Bishop Browne returns home to Auckland

Bishop Denis 2

When Hamilton Bishop Emeritus Denis Browne moved back to Auckland, there was probably no one happier than Auckland Bishop Patrick Dunn.

“I’ve been in conversation with Bishop Pat,” Bishop Browne said. “He [Bishop Dunn] was telling me to come back to my home.”

Bishop Browne was born and bred in Auckland and family was the main reason for the move.

“My older brother suffers from dementia. He’s in Mercy Parklands. And so rather than going back and forth from Matamata to Auckland, Bishop Pat kindly offered me this [St John Vianney House] unit which is very nice,” he said. “I’ve been bishop here for 12 years and so it’s nice being back renewing friendships.”

But family wasn’t the only reason behind his decision.

“I also felt that Bishop Pat has got such a heavy, heavy workload, and if I could be of assistance and I hope he could call on me and I think he will,” he added.

In fact, Bishop Dunn had already asked Bishop Browne to look after the parish of Helensville and Huapai for a few weeks while parish priest Fr Carlos Guleng was away. Fr Guleng came back on February 9.

“I felt. . . if I was looking for a way I could continue serving the Church, there are probably more opportunities in Auckland than Hamilton,” said Bishop Browne.

“I think, as long as I’m physically able to help out, I’d much rather continue to be able to help as much as possible rather than be wasting away,” he added.

He admitted with a chuckle that Hamilton Bishop Stephen Lowe wasn’t very happy with his [Bishop Browne’s] decision, but “Bishop Steve is a young, energetic, pastoral bishop and he’s still getting to know his people. He’s doing a great job”.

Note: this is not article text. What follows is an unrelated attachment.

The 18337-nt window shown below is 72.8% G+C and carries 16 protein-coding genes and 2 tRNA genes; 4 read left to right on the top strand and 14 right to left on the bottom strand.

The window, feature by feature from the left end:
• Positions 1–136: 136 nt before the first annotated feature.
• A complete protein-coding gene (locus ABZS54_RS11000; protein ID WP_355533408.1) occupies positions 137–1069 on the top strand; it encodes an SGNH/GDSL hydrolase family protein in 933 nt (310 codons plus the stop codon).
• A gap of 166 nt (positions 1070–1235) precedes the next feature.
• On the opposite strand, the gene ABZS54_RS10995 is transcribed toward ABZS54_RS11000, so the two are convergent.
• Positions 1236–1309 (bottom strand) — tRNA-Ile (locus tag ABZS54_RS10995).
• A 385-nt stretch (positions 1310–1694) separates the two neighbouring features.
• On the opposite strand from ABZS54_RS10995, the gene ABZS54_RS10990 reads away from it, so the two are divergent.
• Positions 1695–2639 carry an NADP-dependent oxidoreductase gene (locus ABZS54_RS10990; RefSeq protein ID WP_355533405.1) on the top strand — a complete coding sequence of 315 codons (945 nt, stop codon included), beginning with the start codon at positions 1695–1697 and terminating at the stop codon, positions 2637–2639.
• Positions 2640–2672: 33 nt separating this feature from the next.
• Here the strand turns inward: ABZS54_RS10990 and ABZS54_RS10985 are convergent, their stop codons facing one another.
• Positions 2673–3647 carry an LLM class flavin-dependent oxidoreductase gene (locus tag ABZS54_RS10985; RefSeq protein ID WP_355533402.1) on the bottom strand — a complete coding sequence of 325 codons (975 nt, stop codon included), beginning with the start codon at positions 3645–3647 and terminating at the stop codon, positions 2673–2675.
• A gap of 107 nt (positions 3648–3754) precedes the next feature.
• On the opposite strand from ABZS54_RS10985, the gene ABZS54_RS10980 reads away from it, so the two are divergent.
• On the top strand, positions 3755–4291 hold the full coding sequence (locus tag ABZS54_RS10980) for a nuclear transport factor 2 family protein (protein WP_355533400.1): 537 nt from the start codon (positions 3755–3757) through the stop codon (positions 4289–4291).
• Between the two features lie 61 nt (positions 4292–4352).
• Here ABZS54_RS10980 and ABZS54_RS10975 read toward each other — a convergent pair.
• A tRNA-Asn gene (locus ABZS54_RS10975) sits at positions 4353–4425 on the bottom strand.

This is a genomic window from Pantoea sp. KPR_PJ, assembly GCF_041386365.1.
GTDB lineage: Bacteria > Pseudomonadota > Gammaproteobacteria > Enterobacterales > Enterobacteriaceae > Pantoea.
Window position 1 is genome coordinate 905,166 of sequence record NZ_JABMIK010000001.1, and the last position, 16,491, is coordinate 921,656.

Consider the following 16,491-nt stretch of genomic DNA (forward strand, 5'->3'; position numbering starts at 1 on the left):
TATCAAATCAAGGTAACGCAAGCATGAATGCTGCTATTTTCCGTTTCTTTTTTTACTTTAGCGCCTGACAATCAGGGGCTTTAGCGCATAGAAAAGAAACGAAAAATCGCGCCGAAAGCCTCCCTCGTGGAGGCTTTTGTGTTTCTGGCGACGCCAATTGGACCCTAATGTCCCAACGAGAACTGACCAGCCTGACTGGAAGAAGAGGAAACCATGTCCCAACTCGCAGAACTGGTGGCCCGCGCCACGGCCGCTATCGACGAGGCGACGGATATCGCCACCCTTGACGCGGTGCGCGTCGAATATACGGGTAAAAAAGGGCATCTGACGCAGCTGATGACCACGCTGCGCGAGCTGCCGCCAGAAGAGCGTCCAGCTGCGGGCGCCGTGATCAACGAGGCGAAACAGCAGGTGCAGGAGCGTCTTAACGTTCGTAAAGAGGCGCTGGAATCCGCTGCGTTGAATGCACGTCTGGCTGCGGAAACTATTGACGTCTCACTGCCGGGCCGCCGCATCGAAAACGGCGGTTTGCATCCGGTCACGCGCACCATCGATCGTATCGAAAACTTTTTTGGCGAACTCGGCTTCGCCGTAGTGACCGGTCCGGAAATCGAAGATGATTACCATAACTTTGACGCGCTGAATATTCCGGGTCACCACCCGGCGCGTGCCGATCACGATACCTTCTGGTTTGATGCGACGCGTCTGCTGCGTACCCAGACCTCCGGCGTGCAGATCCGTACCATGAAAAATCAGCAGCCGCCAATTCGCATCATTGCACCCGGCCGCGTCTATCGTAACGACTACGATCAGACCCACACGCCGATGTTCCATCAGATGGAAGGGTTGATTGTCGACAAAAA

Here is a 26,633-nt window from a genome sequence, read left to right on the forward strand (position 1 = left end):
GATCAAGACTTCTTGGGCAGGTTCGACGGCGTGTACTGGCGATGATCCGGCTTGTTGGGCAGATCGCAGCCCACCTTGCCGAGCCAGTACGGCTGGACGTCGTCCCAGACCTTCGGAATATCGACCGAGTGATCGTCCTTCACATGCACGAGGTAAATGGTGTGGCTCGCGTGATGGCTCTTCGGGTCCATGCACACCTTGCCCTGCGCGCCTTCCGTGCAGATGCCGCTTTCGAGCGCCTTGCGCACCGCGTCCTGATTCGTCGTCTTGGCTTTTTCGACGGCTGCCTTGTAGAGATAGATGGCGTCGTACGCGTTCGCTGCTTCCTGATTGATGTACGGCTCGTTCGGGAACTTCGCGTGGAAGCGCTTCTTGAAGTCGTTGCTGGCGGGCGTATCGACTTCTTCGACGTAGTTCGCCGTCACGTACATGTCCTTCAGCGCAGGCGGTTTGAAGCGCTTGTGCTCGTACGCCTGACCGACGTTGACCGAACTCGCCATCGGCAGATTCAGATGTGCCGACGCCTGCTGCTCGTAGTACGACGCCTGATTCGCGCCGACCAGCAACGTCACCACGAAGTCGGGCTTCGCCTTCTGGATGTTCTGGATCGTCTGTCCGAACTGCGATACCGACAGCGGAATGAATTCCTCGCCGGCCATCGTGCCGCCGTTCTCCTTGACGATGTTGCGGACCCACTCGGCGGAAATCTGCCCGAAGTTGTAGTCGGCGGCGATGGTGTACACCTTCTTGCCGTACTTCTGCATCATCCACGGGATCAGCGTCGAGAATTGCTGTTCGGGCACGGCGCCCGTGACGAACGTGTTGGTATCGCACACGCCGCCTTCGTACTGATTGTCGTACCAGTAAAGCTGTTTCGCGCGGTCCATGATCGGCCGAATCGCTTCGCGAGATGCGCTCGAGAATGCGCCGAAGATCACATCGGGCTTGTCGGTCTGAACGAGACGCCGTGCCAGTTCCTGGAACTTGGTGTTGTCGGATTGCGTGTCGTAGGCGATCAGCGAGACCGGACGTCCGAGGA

Bishop Browne is still settling down in one of the independent living units of St John Vianney House. He said he is learning how to cook and is trying out his skills on his visitors.

He has also discovered the delights of having Auckland Transport’s HOP card, the prepay travel card for trains, ferries and some buses. Senior citizens travel for free at weekends, public holidays and after 9am on weekdays.

Bishop Browne said it wasn’t easy leaving Hamilton as the people there had been very good to him. He recently finished a retreat for deacons in Hamilton, most of whom he ordained.

“I’m happy to be part of the Church in Auckland. It’s such a different Church from the one I left 22 years ago. In those days, the migration was coming mainly from the Pacific Islands,” he mused.

He noted the influx of strong Catholic communities from Asian countries such as the Philippines, India and Korea.

“[These communities] have changed the face of the Church and so it’s nice to be back into a very vibrant community with all these different expressions of piety,” he said.

He acknowledged there are still many challenges.

“It’s a great gift to have priests coming from these communities as well,” he said.

“We mustn’t lose sight of the fact that the Church in Auckland is now so mature that it should be producing its own vocations and in the long term, [it] could be vocations of Filipino, Indian or Korean origin but born and bred in Auckland and [who] are very much Kiwis,” he added, “ I hope a few Pakehas as well.”

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Rowena Orejana

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